Part 2: Essential Preparation
In the first part of this report on the future of the purchasing function, we examined the changes that buyers can expect by 2030. This second part discusses the need to prepare purchasing departments for the digital revolution, regardless of how far along the path to digitalisation they are now, by creating a clear roadmap for the entire company and having a solid pool of talent.
Purchasing in 2030: Digital Maturity
According to the recently published “Deloitte Global CPO Survey 2021”, digital transformation is now one of the top three priorities for CPOs, having experienced a sharp increase in its perceived importance (+20% in just two years!) Their first priority is to improve their operational efficiency, and the second is to reduce costs.
Purchasing departments going through their digital transformation must focus on two factors to succeed: rely on a clear corporate digital strategy, while maintaining a holistic vision of the digital transformation (without stopping at the automation of the Procure-to-Pay process, for example).
While some companies are still in their infancy in terms of digital transformation, CPOs can adopt several approaches to persuade senior management to initiate such a process. In particular, they can conduct a case study drawing inspiration from market leaders, align each step in the process with the company’s objectives, or even find an influential sponsor within the company. For purchasing departments who are already on track to formalise a strategy, it is important to focus on how this transformation fits into their company and to identify the technologies that will be really beneficial for their organisation, beyond their own department.
Purchasing in 2030: What is the Roadmap?
To carry out its digital transformation strategy, purchasing will have to prioritise the technologies to be put in place. To do this, you should first ask yourself a few key questions:
- Which technologies should be implemented as a priority?
- Which will be the most beneficial for the business?
- Which will result in the best return on investment?
- Which are relatively easy to implement?
According to the study by Deloitte, advanced analyses, collaborative networks, and robotic process automation are among the new technologies most frequently deployed in purchasing departments.
If we take a closer look at the “best-in-class” organisations we can see that they have also focused on Artificial Intelligence (AI) as well as predictive analysis. This is explained by the fact that Artificial Intelligence represents a major challenge for professionals. This technology is perceived as being one of the most difficult to implement, but also the one that could have the greatest impact on the purchasing process.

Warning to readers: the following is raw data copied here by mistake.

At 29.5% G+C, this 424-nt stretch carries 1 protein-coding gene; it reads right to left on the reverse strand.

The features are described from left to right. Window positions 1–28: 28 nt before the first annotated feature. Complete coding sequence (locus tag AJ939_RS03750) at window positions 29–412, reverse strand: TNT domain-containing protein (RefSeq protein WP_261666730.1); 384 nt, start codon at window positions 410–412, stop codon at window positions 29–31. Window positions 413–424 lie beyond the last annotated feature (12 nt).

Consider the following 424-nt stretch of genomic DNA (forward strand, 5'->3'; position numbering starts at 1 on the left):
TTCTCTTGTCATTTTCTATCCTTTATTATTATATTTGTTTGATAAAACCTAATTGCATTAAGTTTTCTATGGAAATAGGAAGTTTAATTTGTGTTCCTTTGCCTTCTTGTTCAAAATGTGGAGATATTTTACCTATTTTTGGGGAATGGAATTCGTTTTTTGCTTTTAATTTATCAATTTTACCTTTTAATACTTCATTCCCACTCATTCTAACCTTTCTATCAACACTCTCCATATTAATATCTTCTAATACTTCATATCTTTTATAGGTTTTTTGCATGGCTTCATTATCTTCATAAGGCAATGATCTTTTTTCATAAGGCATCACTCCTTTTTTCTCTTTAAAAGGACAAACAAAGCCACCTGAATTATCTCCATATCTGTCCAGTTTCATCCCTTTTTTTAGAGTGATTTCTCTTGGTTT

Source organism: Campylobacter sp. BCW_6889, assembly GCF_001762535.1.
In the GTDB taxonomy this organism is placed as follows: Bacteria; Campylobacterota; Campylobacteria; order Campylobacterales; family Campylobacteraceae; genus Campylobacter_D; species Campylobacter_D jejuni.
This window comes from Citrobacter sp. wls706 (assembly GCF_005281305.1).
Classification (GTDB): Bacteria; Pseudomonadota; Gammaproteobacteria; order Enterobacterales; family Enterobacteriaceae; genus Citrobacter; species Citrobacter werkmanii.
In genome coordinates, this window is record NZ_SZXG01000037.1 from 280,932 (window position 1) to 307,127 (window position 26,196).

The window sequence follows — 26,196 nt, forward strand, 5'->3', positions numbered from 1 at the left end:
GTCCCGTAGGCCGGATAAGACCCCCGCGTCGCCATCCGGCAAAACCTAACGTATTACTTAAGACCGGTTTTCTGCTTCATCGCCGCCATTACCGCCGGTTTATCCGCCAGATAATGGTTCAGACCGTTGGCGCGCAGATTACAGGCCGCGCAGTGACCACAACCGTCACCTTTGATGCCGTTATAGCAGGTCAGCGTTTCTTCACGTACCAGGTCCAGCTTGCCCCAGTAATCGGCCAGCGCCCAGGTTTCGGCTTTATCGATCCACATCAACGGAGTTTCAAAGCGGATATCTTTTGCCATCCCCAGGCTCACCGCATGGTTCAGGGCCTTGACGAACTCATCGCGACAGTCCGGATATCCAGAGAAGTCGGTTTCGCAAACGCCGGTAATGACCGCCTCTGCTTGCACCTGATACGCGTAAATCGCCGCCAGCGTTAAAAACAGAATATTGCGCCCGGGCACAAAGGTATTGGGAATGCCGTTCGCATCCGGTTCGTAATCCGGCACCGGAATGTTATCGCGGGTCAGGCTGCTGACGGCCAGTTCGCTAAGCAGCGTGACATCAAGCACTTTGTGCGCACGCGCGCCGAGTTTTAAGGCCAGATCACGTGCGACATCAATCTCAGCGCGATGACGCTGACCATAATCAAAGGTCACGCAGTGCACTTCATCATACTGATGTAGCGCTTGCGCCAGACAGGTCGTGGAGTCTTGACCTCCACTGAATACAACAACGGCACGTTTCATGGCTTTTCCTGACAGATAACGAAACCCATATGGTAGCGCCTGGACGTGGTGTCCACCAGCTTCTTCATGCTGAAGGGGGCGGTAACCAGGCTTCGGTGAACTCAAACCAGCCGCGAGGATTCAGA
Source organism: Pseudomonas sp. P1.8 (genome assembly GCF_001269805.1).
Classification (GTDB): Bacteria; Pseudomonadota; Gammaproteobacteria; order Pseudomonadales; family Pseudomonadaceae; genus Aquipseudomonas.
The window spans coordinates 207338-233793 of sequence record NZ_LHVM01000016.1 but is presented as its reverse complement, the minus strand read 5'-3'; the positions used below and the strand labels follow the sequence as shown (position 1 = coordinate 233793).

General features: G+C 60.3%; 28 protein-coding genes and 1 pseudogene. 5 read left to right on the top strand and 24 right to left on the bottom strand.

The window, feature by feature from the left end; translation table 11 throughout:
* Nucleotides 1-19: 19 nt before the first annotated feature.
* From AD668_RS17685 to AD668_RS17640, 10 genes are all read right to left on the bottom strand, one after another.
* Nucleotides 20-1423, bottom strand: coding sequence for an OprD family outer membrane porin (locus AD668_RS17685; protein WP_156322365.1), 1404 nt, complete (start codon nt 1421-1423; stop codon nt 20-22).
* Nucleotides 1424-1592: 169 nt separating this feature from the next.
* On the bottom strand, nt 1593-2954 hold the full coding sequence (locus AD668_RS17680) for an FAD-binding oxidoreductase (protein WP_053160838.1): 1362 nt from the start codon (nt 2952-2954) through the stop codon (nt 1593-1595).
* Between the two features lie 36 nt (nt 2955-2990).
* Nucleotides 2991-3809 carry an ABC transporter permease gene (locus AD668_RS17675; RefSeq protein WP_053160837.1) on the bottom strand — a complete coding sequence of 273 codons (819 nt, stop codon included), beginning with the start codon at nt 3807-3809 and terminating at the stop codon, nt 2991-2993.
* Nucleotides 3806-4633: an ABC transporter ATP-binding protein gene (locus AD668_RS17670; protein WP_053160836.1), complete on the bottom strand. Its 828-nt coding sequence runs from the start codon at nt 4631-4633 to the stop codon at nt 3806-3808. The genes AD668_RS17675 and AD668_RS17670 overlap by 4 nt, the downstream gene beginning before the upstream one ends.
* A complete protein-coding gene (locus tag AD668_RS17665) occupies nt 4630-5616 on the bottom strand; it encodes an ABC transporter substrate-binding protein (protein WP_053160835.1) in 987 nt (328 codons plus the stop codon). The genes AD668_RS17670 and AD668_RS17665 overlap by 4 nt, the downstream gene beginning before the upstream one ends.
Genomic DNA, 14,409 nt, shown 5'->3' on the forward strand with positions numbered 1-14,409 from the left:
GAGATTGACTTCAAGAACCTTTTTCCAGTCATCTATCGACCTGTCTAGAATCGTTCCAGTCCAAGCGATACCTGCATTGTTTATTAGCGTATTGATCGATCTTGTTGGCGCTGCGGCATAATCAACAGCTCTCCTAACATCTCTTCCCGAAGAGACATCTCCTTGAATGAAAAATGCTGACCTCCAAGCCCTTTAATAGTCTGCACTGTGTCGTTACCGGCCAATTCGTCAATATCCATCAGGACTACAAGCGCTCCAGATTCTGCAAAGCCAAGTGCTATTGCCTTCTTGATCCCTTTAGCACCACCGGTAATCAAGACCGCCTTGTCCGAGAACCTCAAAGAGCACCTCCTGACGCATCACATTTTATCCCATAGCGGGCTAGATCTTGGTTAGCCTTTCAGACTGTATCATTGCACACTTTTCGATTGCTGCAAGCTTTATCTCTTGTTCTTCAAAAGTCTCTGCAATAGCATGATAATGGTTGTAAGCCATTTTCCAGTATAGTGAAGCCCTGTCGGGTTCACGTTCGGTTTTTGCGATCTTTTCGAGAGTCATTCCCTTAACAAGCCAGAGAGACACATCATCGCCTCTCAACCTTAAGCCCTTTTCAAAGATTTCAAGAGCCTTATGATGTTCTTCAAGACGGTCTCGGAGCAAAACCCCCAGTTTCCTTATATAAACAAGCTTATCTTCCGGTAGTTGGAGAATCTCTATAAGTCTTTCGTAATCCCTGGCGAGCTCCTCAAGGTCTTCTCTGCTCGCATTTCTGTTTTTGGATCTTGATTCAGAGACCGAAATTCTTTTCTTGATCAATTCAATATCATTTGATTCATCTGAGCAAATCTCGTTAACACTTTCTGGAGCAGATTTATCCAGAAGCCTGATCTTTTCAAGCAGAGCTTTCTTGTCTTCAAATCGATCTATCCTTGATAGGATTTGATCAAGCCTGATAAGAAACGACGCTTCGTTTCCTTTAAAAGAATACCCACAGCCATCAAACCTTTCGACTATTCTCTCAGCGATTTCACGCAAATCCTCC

Purchasing In 2030: What Skills Will Be Needed?
To meet the challenges of Industry 4.0, digital skills will be increasingly in demand, as well as certain “soft skills”, such as the ability to adapt to change, agility, and flexibility.
To anticipate these needs, it is crucial that the purchasing function stays well informed and undergoes continuous training to embrace the changes taking place in the profession. While CPOs recognise that their teams lack both digital and interpersonal skills, training still focuses mainly on technical skills such as strategic sourcing, category management, negotiation, etc.
The Deloitte report underlines that the best strategies for developing talent in businesses are still individual coaching, mentoring and feedback sessions. It is also interesting to note that the most efficient organisations are twice as likely to rely on accelerated programs for young talent or master’s degree programs.
To reap the maximum benefit from this digital revolution, purchasing professionals will need to combine all of these approaches, prepare for the changes to come and make the right career decisions. This is why these themes are developed in the next sections of this report.
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